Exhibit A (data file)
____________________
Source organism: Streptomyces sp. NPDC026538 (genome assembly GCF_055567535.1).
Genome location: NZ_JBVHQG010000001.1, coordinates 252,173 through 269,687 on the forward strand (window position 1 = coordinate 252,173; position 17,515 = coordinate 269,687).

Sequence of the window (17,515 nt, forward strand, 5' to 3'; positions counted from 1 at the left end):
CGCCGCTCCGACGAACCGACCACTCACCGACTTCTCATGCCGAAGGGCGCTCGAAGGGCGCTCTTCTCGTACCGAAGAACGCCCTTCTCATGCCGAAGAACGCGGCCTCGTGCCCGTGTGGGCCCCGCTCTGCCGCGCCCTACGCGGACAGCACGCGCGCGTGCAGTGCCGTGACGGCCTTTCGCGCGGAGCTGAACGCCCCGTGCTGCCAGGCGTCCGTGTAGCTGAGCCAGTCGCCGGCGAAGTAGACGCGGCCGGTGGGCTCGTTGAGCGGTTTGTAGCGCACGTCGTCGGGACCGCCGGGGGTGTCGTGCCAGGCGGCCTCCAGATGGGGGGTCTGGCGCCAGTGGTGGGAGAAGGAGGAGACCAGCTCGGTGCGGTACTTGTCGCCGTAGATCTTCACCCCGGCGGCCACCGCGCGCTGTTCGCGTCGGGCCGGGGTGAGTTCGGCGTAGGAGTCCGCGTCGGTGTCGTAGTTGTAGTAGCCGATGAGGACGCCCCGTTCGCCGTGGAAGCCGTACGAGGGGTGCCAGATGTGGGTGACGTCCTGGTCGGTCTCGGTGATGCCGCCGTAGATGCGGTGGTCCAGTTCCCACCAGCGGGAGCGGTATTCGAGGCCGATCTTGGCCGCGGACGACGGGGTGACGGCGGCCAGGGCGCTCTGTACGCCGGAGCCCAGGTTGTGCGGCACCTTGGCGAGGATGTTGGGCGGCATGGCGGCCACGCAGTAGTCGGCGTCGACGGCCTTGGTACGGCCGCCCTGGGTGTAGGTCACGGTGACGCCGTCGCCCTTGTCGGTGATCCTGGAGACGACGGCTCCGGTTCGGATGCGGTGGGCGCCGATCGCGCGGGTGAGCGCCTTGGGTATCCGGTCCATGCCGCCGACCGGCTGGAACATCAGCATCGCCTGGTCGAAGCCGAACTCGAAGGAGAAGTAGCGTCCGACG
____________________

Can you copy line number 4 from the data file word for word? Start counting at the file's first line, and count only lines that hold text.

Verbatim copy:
CGCCGCTCCGACGAACCGACCACTCACCGACTTCTCATGCCGAAGGGCGCTCGAAGGGCGCTCTTCTCGTACCGAAGAACGCCCTTCTCATGCCGAAGAACGCGGCCTCGTGCCCGTGTGGGCCCCGCTCTGCCGCGCCCTACGCGGACAGCACGCGCGCGTGCAGTGCCGTGACGGCCTTTCGCGCGGAGCTGAACGCCCCGTGCTGCCAGGCGTCCGTGTAGCTGAGCCAGTCGCCGGCGAAGTAGACGCGGCCGGTGGGCTCGTTGAGCGGTTTGTAGCGCACGTCGTCGGGACCGCCGGGGGTGTCGTGCCAGGCGGCCTCCAGATGGGGGGTCTGGCGCCAGTGGTGGGAGAAGGAGGAGACCAGCTCGGTGCGGTACTTGTCGCCGTAGATCTTCACCCCGGCGGCCACCGCGCGCTGTTCGCGTCGGGCCGGGGTGAGTTCGGCGTAGGAGTCCGCGTCGGTGTCGTAGTTGTAGTAGCCGATGAGGACGCCCCGTTCGCCGTGGAAGCCGTACGAGGGGTGCCAGATGTGGGTGACGTCCTGGTCGGTCTCGGTGATGCCGCCGTAGATGCGGTGGTCCAGTTCCCACCAGCGGGAGCGGTATTCGAGGCCGATCTTGGCCGCGGACGACGGGGTGACGGCGGCCAGGGCGCTCTGTACGCCGGAGCCCAGGTTGTGCGGCACCTTGGCGAGGATGTTGGGCGGCATGGCGGCCACGCAGTAGTCGGCGTCGACGGCCTTGGTACGGCCGCCCTGGGTGTAGGTCACGGTGACGCCGTCGCCCTTGTCGGTGATCCTGGAGACGACGGCTCCGGTTCGGATGCGGTGGGCGCCGATCGCGCGGGTGAGCGCCTTGGGTATCCGGTCCATGCCGCCGACCGGCTGGAACATCAGCATCGCCTGGTCGAAGCCGAACTCGAAGGAGAAGTAGCGTCCGACG